Meanwhile, there are even more travel benefits:

    Bank of America® Premium Rewards® credit card: Best for bonus rewards

    While the points per dollar offered by Bank of America Premium Rewards credit card on travel and Airbnb are fewer than the credit cards above, the sign-up bonus and up to $200 in annual statement credits make it a decent option, even with less flexibility on what qualifies as a credit than the credit cards above.

    This card should absolutely move to the top of your list if you are already a Bank of America Preferred Rewards client. That designation automatically increases your return even higher than what the other credit cards above offer on travel and dining – you can get a rewards bonus of up to 75%.

    Combine that with a generous sign-up bonus and the Bank of America Premium Rewards is one of the most potent rewards cards for Preferred Rewards clients.

    The card includes:

    Travel loyalty programs offer extended perks in pandemic

    Capital One Venture Rewards Credit Card: Best flat-rate miles option

    The Capital One Venture Rewards Credit Card is remarkably similar to Bank of America’s Premium Rewards card, right down to the $95 annual fee, but without the additional benefits afforded to Bank of America Preferred Rewards clients.

    However, Capital One Venture Rewards offers 2 points per dollar spent on every purchase, not just travel and dining.

    Amazon Prime Rewards Visa Signature card: Best for online shopping

    You may be wondering why the Amazon Prime Rewards Visa Signature card is on a list highlighting the best credit cards for AirBnb, Vrbo and other homestays.

    Shouldn’t this card be limited to the “best credit cards for online shopping” list? Not when Amazon offers Airbnb gift cards and the Amazon Prime Rewards card gives you 5% cash back on Amazon.com purchases as long as you have a Prime membership, which essentially acts as the annual fee ($119).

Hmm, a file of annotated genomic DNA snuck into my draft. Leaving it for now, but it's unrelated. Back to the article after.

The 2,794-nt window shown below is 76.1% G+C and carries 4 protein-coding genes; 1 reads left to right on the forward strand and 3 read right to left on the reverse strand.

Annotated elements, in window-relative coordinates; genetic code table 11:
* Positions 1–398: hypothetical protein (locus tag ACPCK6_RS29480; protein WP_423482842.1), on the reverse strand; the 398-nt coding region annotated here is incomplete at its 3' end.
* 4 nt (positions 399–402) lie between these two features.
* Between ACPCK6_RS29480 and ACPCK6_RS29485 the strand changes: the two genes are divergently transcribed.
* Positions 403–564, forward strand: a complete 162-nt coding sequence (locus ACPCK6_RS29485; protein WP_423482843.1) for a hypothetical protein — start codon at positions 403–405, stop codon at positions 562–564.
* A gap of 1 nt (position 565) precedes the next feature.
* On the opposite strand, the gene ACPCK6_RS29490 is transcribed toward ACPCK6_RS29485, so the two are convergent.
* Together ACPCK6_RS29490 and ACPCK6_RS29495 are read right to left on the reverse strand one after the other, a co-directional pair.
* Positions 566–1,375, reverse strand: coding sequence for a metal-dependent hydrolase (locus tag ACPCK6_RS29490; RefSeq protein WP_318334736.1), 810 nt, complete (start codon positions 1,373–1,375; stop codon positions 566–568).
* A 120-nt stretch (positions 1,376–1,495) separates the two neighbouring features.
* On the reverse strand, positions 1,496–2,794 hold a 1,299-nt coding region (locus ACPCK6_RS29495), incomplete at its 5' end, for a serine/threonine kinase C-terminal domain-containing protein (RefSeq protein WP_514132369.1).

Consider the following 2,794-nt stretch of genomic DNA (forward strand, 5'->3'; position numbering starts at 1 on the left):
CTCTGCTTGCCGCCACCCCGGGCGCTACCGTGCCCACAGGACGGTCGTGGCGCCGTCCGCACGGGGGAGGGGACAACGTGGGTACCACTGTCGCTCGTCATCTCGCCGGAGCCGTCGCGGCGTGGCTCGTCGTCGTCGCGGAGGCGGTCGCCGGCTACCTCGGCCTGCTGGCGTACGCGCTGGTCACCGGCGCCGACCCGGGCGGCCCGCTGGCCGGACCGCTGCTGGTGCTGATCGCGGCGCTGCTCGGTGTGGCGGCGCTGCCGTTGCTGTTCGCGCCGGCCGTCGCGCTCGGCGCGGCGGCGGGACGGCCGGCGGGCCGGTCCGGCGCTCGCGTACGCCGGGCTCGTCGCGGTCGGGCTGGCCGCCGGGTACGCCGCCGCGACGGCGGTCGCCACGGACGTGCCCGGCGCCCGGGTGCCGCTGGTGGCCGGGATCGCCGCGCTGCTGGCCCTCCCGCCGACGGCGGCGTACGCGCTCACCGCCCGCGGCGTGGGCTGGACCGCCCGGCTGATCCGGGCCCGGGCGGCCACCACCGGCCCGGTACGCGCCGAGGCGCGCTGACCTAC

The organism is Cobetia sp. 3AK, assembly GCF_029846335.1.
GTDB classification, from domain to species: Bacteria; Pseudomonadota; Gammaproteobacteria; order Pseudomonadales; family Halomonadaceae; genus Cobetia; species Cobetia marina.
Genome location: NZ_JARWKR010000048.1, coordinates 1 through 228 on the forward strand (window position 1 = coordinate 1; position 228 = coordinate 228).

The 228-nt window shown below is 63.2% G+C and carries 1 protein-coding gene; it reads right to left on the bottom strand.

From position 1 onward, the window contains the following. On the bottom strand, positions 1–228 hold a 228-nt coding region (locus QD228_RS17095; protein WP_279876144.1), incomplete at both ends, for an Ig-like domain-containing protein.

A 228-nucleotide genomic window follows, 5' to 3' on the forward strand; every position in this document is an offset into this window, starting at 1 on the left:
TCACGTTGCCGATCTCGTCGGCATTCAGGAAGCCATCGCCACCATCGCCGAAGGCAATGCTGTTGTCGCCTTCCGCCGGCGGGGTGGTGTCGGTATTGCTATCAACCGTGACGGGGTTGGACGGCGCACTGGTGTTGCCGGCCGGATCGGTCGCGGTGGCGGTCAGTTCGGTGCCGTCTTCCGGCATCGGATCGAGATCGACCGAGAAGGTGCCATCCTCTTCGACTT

Just purchase an AirBnb gift card from Amazon with the card, and it’s as if you are getting 5% cash back for your AirBnb stay when you apply the gift card towards it. It’s the highest rate on this list, Amazon or not.

    You’ll receive the following additional benefits:

    See related: How to pay off Amazon purchases over time

    Discover it® Miles: Best no-fee option

    Though the points per dollar on this card are lower than any other credit card on the list, Discover it Miles gives you much more freedom in how you can manage your points and account.

    You can redeem miles in any amount, your miles don’t expire even if you close your account and 1% of your miles can be converted directly into cash for your bank account.

    Discover it Miles offers:

    creditcards.com

    Best Credit Cards for Bad Credit

    by Phillip Warren

    When it comes to excuses consumers give for their poor credit scores, banks and lenders have heard it all.